The Morning Report
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Proposed cuts to library and recreation center hours have gotten the most attention in Mayor Jerry Sanders’ proposed budget, highlighting how basic city services would shrink next year.
But not everything in the budget would shrink. The city’s payroll would actually grow by $13 million, bucking the previous two years, even though fewer workers would be drawing paychecks.
The mayor has proposed eliminating the equivalent of 188 full-time positions from the city’s operating budget while paying the remaining workers even more money as illustrated above.
Though the city has a $56.7 million deficit to close this year, its budget will actually be slightly larger next year than it is now. A key reason: The city is spending more on those remaining workers and less on supplies (such as vehicle maintenance) and services (such as those libraries).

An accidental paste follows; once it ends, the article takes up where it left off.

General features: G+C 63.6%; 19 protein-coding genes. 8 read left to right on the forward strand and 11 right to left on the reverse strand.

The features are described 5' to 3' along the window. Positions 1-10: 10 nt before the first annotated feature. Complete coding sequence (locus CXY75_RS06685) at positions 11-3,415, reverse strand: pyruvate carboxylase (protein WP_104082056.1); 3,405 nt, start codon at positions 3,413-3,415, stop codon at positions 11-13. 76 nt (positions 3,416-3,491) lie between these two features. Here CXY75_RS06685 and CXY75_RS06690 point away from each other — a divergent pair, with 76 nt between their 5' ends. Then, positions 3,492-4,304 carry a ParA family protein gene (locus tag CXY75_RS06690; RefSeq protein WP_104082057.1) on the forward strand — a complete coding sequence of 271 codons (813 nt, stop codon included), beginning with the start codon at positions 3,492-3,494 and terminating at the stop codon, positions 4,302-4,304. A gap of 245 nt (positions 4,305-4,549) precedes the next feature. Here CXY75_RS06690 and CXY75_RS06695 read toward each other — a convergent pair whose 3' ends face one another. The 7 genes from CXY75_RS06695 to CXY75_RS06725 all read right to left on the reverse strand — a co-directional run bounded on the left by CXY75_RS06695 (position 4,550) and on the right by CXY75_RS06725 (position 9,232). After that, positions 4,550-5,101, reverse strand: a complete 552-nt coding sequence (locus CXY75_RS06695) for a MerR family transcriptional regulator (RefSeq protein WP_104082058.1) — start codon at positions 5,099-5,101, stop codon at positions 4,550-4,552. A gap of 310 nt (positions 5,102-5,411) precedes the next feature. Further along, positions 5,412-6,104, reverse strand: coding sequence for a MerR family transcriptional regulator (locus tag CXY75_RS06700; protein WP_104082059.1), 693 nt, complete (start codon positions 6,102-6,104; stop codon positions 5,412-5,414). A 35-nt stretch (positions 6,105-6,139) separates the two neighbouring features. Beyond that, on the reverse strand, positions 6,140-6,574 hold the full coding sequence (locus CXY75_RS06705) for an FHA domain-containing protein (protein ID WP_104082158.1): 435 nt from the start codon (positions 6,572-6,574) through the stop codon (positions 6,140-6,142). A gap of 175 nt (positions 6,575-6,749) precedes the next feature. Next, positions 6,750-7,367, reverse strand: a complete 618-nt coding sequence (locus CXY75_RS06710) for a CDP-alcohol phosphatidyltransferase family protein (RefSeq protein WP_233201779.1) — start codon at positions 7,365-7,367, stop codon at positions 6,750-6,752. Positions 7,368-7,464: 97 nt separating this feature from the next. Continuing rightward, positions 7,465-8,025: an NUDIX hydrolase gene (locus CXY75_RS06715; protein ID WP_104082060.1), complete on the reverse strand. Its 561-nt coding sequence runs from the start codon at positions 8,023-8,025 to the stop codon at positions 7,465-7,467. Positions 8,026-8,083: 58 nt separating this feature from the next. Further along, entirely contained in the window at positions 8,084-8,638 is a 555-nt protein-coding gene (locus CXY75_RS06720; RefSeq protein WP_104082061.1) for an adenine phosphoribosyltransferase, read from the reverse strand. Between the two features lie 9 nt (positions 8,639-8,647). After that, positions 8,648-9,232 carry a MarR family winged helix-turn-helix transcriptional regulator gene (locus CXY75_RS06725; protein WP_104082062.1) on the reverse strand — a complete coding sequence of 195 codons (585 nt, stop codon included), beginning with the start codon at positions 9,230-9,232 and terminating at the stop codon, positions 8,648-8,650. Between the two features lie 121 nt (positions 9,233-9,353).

A big chunk of the payroll increase came from the Fire-Rescue Department, where the mayor is proposing to end rolling brownouts by paying $8.7 million more in firefighters’ overtime.
In an email, mayoral spokeswoman Rachel Laing said another part of the boost comes from agreements with labor groups. After being a city employee for a certain number of years, some labor contracts require the city to increase that worker’s salary range.
In the Police Department, for example, the city has three salary ranges for 1,300 officers, the sworn position with the most people. Next year, the budget would shift 125 officers from the lowest salary range, $49,000 to $59,000, to the mid salary range, $63,000 to $76,000. The number of officers in the highest salary range would remain the same.
Laing also said the current budget had also overestimated the savings from vacant positions, so city officials made a $7.1 million increase to next year’s budget to more accurately predict vacancy savings.
Please contact Keegan Kyle directly at firstname.lastname@example.org or 619.550.5668 and follow him on Twitter: twitter.com/keegankyle.